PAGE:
The drug epidemic plaguing the United States seems to only get worse as time trudges on. Deputy Attorney General Rod Rosenstein announced recently that drug overdose is now the leading cause of death for American adults under the age of 50.
At the helm of this devastating surge in drug-related deaths are, of course, opioids. Opioids are a class of drugs that includes heroin, fentanyl and many legal prescription painkillers such as oxycodone and hydrocodone. According to the CDC, oxycodone, hydrocodone and methadone are the most common prescription drugs used in overdose deaths. The agency reports that at least 1 out of every 4 people prescribed an opioid is estimated to struggle with addiction, and that emergency rooms are treating over 1,000 people who have misused an opioid every day.
During his announcement, Rosenstein stated that fentanyl — a synthetic opioid — is becoming increasingly problematic, in large part due to its extreme potency. “Fentanyl is especially dangerous. It is 40 to 50 times more deadly than heroin. Just two milligrams, a few grains of salt, an amount you could fit on the tip of your finger, can be lethal. Fentanyl exposure can injure or kill innocent law enforcement officers and first responders. Inhaling a few airborne particles can have dramatic effects,” he explained.
NPR reports that approximately 75 percent of people who died from an accidental overdose in 2016 had fentanyl in their systems. One of the biggest threats posed by fentanyl is that other drugs are often cut with it, meaning that users may not be aware of the potential danger.
While loath to admit it, one of the driving factors behind this heartbreaking epidemic is indeed prescription opioid use. Not only are the prescription drugs themselves contributing to the massive death toll, they are indirectly increasing the number of people who use street drugs like heroin. The National Institute on Drug Abuse reports that an estimated 80 percent of heroin users started out using prescription pain-killers.
In other words, opioid pain-killers are not just responsible for the deaths of people who overdose on a prescription drug, they are also responsible for the deaths of an overwhelming majority of heroin users.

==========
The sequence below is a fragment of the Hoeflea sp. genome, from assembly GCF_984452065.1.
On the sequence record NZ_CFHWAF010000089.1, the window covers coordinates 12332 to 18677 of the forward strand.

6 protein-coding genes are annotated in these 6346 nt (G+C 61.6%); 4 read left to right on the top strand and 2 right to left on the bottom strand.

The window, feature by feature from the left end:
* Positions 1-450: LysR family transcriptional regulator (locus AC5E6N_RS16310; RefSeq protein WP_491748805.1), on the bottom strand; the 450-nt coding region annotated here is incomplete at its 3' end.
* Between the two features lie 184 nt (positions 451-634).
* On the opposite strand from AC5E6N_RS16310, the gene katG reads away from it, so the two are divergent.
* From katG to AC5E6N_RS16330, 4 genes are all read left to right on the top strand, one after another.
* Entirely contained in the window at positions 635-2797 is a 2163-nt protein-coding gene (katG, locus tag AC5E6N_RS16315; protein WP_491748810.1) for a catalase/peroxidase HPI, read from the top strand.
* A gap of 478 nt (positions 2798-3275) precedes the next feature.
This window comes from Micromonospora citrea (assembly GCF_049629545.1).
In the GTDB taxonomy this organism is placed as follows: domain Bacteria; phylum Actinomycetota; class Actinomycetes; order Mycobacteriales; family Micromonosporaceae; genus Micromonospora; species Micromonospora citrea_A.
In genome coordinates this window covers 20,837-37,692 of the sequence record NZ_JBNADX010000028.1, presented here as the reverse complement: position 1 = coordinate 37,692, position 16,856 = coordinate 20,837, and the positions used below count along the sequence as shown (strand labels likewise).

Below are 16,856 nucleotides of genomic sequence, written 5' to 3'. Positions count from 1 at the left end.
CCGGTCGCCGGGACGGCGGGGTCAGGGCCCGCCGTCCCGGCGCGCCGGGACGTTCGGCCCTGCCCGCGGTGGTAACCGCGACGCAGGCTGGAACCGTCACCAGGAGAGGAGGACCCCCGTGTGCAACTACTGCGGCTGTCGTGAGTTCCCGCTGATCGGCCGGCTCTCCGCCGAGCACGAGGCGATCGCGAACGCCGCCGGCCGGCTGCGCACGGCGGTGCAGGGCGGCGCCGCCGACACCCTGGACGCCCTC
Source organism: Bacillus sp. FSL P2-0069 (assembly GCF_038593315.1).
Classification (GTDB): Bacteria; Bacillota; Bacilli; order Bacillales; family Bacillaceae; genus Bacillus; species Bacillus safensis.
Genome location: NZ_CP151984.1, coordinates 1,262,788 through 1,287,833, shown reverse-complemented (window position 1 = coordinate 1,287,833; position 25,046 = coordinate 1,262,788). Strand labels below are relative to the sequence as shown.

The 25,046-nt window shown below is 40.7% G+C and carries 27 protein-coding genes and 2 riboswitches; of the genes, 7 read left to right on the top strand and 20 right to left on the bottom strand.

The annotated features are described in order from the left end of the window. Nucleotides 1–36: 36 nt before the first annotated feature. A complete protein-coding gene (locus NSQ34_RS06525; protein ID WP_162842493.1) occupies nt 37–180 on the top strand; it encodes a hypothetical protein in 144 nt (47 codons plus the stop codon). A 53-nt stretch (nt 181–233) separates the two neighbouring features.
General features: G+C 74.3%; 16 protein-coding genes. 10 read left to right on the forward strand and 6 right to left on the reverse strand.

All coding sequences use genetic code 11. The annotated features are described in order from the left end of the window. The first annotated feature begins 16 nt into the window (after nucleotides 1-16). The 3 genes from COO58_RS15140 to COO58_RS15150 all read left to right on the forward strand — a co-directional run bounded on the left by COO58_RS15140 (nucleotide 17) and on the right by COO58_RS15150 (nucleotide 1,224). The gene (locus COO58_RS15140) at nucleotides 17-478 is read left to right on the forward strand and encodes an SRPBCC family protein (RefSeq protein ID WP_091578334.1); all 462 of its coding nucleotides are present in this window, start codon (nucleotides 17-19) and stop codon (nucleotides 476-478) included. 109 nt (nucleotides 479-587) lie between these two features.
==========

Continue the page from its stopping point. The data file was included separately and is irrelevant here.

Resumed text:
As Amy Goodman from Democracy Now! reports, it’s been estimated that a staggering 52,000 people died from a drug overdose in 2015 — and over half of those deaths were related to opioid pain medications, heroin or fentanyl. Goodman explains further, “To put the death toll in perspective, opioid deaths have surpassed the peak in death by car crash in 1972, AIDS deaths in 1995 and gun deaths in 1993. After 20 years of heavy combat in South Vietnam, U.S. military casualties represented only one-third of the death toll from 10 years of opioid overdoses.”
ASAM.org breaks it down even further, noting that while 12,990 of overdose deaths were related to heroin, a shocking 20,101 overdose deaths were related to prescription opioids.
To put it simply, prescription opioids are, without a doubt, a driving force behind the rising rates of drug addiction and overdose in the US. Several US states, as well as cities and counties, have brought the Big Pharma corporations responsible for these drugs to court for their involvement in creating this outbreak of addiction. For example, the state of Ohio recently launched a lawsuit against several pharmaceutical companies for purporting that the drugs had benefits unsupported by science, promoting fraudulent information and misleading patients.
Opioids are extremely dangerous drugs; even Pfizer has admitted that they carry a substantial risk for addiction when used “properly.”
While it’s clear that the opioid epidemic will sadly not be ending anytime soon, hopefully more states will continue to take action against Big Pharma. Keep up with the latest stories about drugs and drug-makers at DangerousMedicine.com.